Some would say it’s the creative director. Others might argue the mantle belongs to the lead strategist. A few might even proffer we should give the label to the head of business development. No doubt those are all incredibly valuable roles, making the work, shaping the idea, attracting new clients.
I’m going out on a limb and suggesting we consider anointing a different role as the most important job in advertising. My nominee? The creative technologist.
A creative technologist can teach people about digital tools and platforms and how to create with them. Good ones can inspire writers, designers and even creative directors with possibilities they may never have imagined. A few of the best might even be able to transform a company, affecting the work, the teams, and the processes necessary to keep up with all the change and the opportunities that technology constantly presents.
According to Scott Prindle of CP&B, considered among the best, here are the eight key contributions a creative technologist makes.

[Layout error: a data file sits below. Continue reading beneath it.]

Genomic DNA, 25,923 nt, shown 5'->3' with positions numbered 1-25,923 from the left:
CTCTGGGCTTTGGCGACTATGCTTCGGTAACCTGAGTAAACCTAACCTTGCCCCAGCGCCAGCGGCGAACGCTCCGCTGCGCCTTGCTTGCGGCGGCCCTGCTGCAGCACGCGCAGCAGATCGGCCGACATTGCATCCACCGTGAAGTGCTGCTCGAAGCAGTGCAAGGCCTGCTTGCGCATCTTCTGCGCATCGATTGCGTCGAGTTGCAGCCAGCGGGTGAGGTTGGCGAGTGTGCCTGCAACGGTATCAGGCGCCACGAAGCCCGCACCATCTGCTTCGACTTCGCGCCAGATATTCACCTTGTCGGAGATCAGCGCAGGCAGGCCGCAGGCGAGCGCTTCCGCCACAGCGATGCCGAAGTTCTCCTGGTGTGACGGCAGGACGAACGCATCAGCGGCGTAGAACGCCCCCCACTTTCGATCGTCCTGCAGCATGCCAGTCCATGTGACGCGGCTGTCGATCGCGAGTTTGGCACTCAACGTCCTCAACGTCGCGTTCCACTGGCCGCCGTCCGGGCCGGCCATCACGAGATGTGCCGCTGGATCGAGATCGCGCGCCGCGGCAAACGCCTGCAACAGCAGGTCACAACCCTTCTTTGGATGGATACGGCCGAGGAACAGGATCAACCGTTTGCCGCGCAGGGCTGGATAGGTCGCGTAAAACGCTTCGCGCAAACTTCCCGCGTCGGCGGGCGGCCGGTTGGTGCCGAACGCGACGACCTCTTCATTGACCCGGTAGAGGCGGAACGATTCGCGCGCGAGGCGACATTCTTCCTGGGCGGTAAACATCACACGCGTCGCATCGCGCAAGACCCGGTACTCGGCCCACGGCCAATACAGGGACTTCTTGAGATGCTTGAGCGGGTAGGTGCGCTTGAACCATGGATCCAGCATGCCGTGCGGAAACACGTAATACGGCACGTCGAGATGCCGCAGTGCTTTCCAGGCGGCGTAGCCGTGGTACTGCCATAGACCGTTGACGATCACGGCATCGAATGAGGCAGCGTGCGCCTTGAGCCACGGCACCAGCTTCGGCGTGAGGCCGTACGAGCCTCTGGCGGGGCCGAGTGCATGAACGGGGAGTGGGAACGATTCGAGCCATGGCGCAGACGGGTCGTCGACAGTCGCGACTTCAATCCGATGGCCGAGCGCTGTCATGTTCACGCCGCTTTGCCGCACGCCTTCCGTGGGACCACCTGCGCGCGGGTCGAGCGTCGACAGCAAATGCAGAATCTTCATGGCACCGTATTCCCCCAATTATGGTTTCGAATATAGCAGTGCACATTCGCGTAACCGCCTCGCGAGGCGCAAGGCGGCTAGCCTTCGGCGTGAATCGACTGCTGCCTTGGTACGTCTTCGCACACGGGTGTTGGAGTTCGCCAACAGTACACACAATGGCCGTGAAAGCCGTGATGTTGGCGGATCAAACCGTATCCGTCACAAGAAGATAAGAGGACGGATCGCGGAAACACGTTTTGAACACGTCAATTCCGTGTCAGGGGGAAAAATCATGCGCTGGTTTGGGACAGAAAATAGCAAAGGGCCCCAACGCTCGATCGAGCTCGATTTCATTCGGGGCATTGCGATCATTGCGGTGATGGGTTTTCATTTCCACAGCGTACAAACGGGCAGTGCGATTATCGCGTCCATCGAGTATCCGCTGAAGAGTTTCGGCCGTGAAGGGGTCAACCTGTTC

- write code and make functional software
- lead strategic thinking for utilities and platforms
- bring new technology into the creative process
- manage complexity and change
- build prototypes
- enable an agile workflow
- manage relationships with client IT
- spark experimentation
Go back a few years and few, if any, traditional advertising agencies would have this role front and center. But with the continued convergence of story telling, technology, APIs and new mobile platforms it’s now essential. In fact this month the 4A’s conducts a full day conference on the role and how to incorporate it. Some of the top creative technologists will be there, including Scott Prindle and Andy Hood. If you can’t make it, here’s a cheaper, less time consuming introduction to the role.